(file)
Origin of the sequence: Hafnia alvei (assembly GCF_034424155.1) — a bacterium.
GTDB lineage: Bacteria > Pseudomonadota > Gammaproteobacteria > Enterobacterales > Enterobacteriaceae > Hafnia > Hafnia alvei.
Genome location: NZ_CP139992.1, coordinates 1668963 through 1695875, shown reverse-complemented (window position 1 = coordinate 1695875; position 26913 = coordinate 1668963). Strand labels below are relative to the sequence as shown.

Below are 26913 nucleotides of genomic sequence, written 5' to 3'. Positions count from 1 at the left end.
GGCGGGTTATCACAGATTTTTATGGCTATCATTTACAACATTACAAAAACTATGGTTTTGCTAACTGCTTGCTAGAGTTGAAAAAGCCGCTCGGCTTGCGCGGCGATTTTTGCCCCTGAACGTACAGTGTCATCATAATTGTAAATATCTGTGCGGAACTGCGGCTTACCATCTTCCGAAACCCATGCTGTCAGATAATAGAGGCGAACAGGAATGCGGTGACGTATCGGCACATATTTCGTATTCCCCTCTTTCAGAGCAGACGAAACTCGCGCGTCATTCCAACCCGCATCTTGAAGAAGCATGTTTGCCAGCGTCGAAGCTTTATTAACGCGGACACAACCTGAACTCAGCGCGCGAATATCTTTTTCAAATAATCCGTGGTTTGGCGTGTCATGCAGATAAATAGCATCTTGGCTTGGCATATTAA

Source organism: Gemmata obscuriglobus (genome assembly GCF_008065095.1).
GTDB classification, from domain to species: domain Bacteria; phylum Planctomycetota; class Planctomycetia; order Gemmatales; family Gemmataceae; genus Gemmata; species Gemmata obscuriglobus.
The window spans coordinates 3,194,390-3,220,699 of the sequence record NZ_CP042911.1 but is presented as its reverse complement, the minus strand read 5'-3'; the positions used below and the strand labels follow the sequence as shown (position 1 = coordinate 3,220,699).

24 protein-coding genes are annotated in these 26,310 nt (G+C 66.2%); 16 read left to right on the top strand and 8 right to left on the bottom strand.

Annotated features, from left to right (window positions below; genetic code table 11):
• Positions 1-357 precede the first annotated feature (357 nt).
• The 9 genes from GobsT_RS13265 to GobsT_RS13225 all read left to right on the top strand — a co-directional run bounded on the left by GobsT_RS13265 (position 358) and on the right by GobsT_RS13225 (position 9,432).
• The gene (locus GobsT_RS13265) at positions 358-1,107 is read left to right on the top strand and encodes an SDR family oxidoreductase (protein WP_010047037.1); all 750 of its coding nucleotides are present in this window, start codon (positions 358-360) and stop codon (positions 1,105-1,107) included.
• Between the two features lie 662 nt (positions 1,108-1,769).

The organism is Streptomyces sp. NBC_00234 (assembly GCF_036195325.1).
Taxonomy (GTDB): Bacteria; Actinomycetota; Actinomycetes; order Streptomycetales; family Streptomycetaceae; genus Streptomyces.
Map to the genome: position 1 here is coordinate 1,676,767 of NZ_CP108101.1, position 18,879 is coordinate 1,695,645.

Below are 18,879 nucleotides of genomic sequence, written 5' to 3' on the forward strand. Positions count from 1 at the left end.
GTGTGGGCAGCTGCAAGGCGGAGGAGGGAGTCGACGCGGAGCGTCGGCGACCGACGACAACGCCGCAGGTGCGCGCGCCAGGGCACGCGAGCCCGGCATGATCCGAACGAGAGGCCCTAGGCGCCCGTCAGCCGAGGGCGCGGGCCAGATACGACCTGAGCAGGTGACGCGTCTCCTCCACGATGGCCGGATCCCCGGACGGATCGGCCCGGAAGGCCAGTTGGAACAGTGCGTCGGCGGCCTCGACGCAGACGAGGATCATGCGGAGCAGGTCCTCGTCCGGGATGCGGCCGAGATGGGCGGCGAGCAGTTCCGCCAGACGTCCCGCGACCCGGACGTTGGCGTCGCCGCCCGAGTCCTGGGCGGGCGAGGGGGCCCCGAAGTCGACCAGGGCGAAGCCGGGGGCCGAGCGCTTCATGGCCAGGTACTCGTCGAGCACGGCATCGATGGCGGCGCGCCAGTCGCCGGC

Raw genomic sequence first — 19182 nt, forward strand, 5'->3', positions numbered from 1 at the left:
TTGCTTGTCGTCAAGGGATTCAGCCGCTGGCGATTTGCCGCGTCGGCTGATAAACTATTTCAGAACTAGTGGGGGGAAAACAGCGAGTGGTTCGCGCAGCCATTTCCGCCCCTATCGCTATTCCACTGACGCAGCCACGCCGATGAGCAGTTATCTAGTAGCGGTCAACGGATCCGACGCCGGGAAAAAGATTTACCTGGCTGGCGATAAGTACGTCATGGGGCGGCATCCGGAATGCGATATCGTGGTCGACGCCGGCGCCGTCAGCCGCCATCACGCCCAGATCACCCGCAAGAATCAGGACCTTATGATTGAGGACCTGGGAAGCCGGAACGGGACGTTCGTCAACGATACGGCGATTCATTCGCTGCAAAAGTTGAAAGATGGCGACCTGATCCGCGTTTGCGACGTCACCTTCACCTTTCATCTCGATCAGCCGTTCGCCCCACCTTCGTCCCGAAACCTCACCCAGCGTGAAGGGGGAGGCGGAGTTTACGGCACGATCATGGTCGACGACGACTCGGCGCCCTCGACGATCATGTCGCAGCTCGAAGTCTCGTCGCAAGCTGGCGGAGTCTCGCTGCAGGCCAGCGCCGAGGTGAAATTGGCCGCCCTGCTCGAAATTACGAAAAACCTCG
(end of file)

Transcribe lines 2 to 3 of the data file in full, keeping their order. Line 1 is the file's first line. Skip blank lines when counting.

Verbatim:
GTDB lineage: Bacteria > Pseudomonadota > Gammaproteobacteria > Enterobacterales > Enterobacteriaceae > Hafnia > Hafnia alvei.
Genome location: NZ_CP139992.1, coordinates 1668963 through 1695875, shown reverse-complemented (window position 1 = coordinate 1695875; position 26913 = coordinate 1668963). Strand labels below are relative to the sequence as shown.